How to Blog

Why Free Hosting is Dangerous

0 Comments 23 February 2012

At the end of the day, here is the argument I always return to about using a hosted site like Blogger (or even a WordPress hosted site where you don’t own your own hosting):

The problem with not owning your stuff (i.e. using free hosting) is that you don’t own your own stuff.

That sounded dumb, right? Like using the word in its definition? Well, I said what I meant and I meant what I said. See, here’s the thing.

If you decide to borrow space from Blogger that you don’t pay for, not only do they technically “own” your site, but they can decide to shut you down if they want to. They also control the name of the game, so can put ads on the top of your site, or ignore your plea for help when something goes wrong.

In general, you should only use free hosting if:

1. You don’t care about appearance/functionality.

The old adage “you get what you pay for” rings true as much as ever here on the Internet. Free sites are going to be limited in functionality (as I graphically displayed with my Blogger pages diagrams) and often less attractive (thanks to decreased functionality so a less streamlined design, as well as sometimes ads or other unattractive buttons that you didn’t ask for around the site).

2. You don’t care about performance or reliability.

Free is free. A free host is going to be slower, and may go down for maintenance more frequently. Just like anything else in life, you pay for speed, reliability, and ease of use.

3. You plan on your blog staying very small and aren’t concerned with ever growing it.

This is the area I beg you to give yourself more credit than you want to. Everyone, myself included, wants to start with a “free” blog because 1) they don’t know if they’ll suck at blogging and don’t want to invest a lot of money in it and 2) don’t know if they’ll suck at blogging and give it up in 3 weeks so really, really don’t want to invest any money in it.

Here’s the problem: if you do decide that you enjoy blogging, you’re going to be screwed stuck in your free, hard-to-use site. I also think that the boring, functionless nature of a free site can make the whole experience so boring and tedious that you don’t get to enjoy just how awesome blogging can be, and will be more likely to give it up.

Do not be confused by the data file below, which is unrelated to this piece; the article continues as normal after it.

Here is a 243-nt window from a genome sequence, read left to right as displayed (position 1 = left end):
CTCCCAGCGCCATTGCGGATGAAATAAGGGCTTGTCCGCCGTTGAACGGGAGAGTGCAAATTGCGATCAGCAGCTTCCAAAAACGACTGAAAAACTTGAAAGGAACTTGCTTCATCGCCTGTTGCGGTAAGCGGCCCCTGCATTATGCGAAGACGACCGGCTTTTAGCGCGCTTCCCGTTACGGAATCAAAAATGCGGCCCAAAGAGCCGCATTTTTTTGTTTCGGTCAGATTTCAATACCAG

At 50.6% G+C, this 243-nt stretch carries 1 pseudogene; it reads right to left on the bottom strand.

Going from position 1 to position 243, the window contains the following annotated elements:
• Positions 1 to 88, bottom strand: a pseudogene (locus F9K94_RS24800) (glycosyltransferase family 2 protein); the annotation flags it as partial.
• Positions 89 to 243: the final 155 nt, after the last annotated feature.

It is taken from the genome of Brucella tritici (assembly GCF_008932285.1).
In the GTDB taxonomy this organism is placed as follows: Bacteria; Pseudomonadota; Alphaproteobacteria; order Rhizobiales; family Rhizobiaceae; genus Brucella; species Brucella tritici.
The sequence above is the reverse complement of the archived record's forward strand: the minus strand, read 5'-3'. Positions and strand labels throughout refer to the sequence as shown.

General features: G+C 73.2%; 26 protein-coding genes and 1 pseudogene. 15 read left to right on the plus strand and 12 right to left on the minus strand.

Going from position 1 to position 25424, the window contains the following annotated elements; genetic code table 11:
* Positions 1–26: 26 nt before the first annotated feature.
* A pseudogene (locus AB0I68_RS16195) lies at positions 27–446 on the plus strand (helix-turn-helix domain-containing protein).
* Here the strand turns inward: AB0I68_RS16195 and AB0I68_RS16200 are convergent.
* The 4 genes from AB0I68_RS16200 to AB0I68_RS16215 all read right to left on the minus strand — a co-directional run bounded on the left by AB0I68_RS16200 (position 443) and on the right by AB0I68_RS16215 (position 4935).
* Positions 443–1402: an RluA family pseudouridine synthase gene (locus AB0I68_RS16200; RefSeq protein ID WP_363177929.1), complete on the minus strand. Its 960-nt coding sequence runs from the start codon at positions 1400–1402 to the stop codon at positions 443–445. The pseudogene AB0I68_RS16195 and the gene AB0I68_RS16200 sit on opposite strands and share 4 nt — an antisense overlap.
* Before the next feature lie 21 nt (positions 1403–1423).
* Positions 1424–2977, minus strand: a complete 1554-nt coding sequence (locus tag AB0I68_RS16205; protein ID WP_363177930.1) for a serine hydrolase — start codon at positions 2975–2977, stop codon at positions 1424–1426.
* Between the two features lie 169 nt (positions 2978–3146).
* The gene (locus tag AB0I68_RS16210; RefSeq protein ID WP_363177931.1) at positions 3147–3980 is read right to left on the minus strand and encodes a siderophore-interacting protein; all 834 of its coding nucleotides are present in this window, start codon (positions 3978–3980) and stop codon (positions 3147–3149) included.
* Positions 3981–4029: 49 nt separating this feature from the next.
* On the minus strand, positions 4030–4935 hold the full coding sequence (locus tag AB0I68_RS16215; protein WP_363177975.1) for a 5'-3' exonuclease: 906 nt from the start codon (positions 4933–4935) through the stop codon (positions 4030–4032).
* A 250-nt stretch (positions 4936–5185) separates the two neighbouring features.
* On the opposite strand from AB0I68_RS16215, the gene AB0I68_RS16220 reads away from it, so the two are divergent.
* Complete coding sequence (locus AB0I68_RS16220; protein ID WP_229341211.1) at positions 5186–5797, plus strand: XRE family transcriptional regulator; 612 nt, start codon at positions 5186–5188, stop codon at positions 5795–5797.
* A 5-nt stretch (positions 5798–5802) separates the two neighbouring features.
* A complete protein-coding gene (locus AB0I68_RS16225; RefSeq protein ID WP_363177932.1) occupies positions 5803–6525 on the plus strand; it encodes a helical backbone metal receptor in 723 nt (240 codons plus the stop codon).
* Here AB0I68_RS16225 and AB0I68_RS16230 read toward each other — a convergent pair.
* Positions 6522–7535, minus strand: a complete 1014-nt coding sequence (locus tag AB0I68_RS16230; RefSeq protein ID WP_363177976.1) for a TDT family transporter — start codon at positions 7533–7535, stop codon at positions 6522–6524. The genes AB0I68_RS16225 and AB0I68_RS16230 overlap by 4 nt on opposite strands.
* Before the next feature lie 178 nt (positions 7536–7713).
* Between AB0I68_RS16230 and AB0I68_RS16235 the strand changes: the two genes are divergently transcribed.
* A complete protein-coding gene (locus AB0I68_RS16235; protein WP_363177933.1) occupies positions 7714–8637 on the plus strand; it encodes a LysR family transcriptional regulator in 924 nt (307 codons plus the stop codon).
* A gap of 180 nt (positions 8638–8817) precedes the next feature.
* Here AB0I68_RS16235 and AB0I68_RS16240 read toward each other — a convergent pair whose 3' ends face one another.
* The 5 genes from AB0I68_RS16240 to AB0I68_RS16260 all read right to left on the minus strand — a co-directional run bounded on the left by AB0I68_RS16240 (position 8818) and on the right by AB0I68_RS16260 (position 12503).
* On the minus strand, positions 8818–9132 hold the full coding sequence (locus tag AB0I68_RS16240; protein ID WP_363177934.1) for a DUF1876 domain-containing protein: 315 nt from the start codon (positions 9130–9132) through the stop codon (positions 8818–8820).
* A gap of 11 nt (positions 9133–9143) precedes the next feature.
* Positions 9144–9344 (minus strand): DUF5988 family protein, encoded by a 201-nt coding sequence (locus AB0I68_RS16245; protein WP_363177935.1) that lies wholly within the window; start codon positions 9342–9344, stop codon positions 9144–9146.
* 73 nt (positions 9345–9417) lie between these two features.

I would encourage you, a thousand times over, to get into this like you mean it and get yourself set up with your own domain name and hosting.

But still, why not start free then move later?

When I knew that Blogger wasn’t working for me anymore, I decided to switch over to a WordPress blog, which has a phenomenal reputation and is used by the majority of big bloggers. What I didn’t anticipate was that Blogger essentially made it impossible for me to locate the information I needed to move my domain name ( over to my new WordPress site (I had bought the name through Blogger’s set up, which integrated with a Google checkout cart).

I ended up becoming exhausted by the whole thing and bought the name MsMorphosis instead, which is where I set up my new WordPress site. This, although fine, was not ideal. The biggest problem was (and still is) my Facebook fanpage, which is still under the name MissMorphosis, which creates a lot of confusion. Facebook’s policy is that once your fan page has over 100 fans you cannot edit the name of the page and, since I was way over that at the time, was out of luck. So, if for no other reason, don’t use Blogger because they will hold your name hostage and make it incredibly difficult for you to move it anywhere else. Then, Facebook will refuse to let you change your name and you’ll be maintaining different spellings of the name of your website all over the Internet, making it harder for people to follow you, and frustrating yourself immensely in the process.

Now, that venting aside, I have had enormous success with WordPress, and would highly recommend it to anyone that is starting their own site from scratch.

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Jen, MsMorphosis herself, writes with a wisdom that belies her age (astoundingly only 25) and speaks from a place that seems like you’re listening to your big sister, or a dear friend that you’ve never met. For me, the connection was instant, and the material has always been almost so personally intertwined and touching that I feel like the singer-story-teller in the song, ‘Killing Me Softly.’ — Sheanna Caban